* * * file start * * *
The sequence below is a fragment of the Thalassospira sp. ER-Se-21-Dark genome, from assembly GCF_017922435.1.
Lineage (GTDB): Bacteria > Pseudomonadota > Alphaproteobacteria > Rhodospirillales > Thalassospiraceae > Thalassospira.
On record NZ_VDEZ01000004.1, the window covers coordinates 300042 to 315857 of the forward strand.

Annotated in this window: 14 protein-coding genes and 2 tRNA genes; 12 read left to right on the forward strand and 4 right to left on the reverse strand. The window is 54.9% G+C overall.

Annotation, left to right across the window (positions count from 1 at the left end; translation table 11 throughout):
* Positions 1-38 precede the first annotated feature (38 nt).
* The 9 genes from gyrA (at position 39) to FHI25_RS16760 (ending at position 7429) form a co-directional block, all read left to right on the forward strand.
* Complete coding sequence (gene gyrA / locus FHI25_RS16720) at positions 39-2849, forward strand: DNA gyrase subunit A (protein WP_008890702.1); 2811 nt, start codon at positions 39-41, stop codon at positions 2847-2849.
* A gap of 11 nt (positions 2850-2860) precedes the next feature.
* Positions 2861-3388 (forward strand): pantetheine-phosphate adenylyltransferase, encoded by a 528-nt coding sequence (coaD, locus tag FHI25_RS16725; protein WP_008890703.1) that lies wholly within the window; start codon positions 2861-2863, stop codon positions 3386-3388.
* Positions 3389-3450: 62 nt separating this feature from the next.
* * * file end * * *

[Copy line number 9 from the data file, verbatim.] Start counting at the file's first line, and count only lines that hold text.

* A gap of 11 nt (positions 2850-2860) precedes the next feature.